NASA will receive funds of $16.8 billion for the next financial year, which is $1.6 billion below last year's level and $1.9 billion below what the White House requested. The kicker is that this reigns in NASA funding to pre-2008 levels.
The science media focus will likely remain on JWST, however, a joint project between NASA, ESA and the Canadian Space Agency (CSA). The complex infrared telescope - the components of which are currently undergoing advanced space worthiness tests - is designed to see deeper into the Universe than the 20-year-old Hubble.
Sitting in the Earth-sun L2 point (a location 1.5 million kilometers from the Earth's surface, constantly in our planet's shadow), JWST is designed to see the most distant objects in the Cosmos, 100 times fainter than Hubble could spot, imaging the earliest objects that formed shortly after the Big Bang.
With JWST budget excesses and overruns, an independent task group was set up to find out where the problems were. In November 2010, they found that due to management issues, the JWST would need a further $1.5 billion and an extra year than planned before it could be launched. This would put the launch date back to 2015. Budget worries in April pushed this estimated launch date back even further, to 2018.
It seems the Republican-led Commerce, Justice, and Science Subcommittee is now recommending that the $3 billion already spent on the JWST should simply be written off as a bad idea.
Obviously there is cause for concern when the management of a $6.5 billion space telescope is being cited as the main culprit for the project's demise, and other NASA projects have suffered as a result of a redirection of funds to JWST, but scrapping this ambitious project is a very short-sighted solution. Years of work and billions of dollars of NASA funding has already been sunk into getting the telescope off the ground.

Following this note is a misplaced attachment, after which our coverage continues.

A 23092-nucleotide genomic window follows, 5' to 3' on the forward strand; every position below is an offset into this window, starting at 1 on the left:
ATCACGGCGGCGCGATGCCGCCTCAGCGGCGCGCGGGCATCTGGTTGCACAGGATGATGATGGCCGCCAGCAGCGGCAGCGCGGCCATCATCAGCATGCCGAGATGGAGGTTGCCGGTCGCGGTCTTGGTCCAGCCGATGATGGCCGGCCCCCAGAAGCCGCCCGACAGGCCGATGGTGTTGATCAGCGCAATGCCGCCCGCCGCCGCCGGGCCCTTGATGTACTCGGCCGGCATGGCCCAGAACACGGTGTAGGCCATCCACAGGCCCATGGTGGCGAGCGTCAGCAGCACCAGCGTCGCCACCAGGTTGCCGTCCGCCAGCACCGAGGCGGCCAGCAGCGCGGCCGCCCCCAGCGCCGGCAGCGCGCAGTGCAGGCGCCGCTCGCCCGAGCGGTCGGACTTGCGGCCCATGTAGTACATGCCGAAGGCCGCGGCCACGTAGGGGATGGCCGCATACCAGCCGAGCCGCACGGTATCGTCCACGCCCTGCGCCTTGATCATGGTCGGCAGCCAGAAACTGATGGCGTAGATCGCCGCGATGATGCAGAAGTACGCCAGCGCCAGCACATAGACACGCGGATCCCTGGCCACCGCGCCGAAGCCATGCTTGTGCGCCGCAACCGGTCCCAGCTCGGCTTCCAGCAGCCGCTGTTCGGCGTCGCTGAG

That in itself is not a good enough reason to finish a project, but considering JWST will be as revolutionary as Hubble, investing more funds accompanied by a management overhaul (a solution that has already been enacted by NASA) would make more sense, right? After all, NASA doesn't get the cash returned from canceled missions to be spent on other fun spacecraft.
Alas, political points-scoring is usually more important than critically analyzing the scientific merits of continuing with "expensive" missions such as the James Webb Space Telescope. And sadly, NASA has to make do with the shrinking budget it's given; there's no government bailout plan for space agencies.
Now we'll have to wait until the Senate, White House and the full House of Representatives have weighed in on the federal budget before it is passed as law. Only then will JWST's fate be sealed.
Want to voice your opinions on this latest problem for NASA? You can contact your Representative (or simply sound-off in the comments section below).
Image: JWST's prime mirrors undergoing tests (NASA)